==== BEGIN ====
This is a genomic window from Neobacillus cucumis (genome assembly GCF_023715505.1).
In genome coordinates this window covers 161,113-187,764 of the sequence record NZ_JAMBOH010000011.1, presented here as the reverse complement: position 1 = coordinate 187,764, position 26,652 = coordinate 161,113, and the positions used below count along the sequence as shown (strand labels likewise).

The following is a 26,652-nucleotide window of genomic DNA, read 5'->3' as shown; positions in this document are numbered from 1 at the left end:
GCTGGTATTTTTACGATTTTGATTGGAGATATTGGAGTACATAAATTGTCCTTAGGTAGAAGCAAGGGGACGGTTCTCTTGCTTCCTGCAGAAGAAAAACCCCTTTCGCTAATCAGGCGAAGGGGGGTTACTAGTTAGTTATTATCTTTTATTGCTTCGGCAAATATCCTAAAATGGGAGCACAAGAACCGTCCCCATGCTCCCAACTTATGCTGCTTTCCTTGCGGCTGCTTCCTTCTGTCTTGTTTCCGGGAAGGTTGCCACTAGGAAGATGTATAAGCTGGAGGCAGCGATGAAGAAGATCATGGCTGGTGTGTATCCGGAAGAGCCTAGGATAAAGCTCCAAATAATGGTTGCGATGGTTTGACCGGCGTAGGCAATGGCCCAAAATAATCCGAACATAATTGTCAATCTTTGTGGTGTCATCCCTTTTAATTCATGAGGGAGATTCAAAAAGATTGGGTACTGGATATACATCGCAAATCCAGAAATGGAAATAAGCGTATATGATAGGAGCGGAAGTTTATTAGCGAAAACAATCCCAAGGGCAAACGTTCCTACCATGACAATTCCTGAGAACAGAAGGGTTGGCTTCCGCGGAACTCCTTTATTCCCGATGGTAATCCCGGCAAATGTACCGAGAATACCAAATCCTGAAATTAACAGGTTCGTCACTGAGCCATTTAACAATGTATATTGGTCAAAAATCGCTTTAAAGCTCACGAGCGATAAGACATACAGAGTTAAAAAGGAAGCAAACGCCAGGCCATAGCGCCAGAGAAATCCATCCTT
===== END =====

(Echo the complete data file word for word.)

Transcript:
This is a genomic window from Neobacillus cucumis (genome assembly GCF_023715505.1).
In genome coordinates this window covers 161,113-187,764 of the sequence record NZ_JAMBOH010000011.1, presented here as the reverse complement: position 1 = coordinate 187,764, position 26,652 = coordinate 161,113, and the positions used below count along the sequence as shown (strand labels likewise).

The following is a 26,652-nucleotide window of genomic DNA, read 5'->3' as shown; positions in this document are numbered from 1 at the left end:
GCTGGTATTTTTACGATTTTGATTGGAGATATTGGAGTACATAAATTGTCCTTAGGTAGAAGCAAGGGGACGGTTCTCTTGCTTCCTGCAGAAGAAAAACCCCTTTCGCTAATCAGGCGAAGGGGGGTTACTAGTTAGTTATTATCTTTTATTGCTTCGGCAAATATCCTAAAATGGGAGCACAAGAACCGTCCCCATGCTCCCAACTTATGCTGCTTTCCTTGCGGCTGCTTCCTTCTGTCTTGTTTCCGGGAAGGTTGCCACTAGGAAGATGTATAAGCTGGAGGCAGCGATGAAGAAGATCATGGCTGGTGTGTATCCGGAAGAGCCTAGGATAAAGCTCCAAATAATGGTTGCGATGGTTTGACCGGCGTAGGCAATGGCCCAAAATAATCCGAACATAATTGTCAATCTTTGTGGTGTCATCCCTTTTAATTCATGAGGGAGATTCAAAAAGATTGGGTACTGGATATACATCGCAAATCCAGAAATGGAAATAAGCGTATATGATAGGAGCGGAAGTTTATTAGCGAAAACAATCCCAAGGGCAAACGTTCCTACCATGACAATTCCTGAGAACAGAAGGGTTGGCTTCCGCGGAACTCCTTTATTCCCGATGGTAATCCCGGCAAATGTACCGAGAATACCAAATCCTGAAATTAACAGGTTCGTCACTGAGCCATTTAACAATGTATATTGGTCAAAAATCGCTTTAAAGCTCACGAGCGATAAGACATACAGAGTTAAAAAGGAAGCAAACGCCAGGCCATAGCGCCAGAGAAATCCATCCTT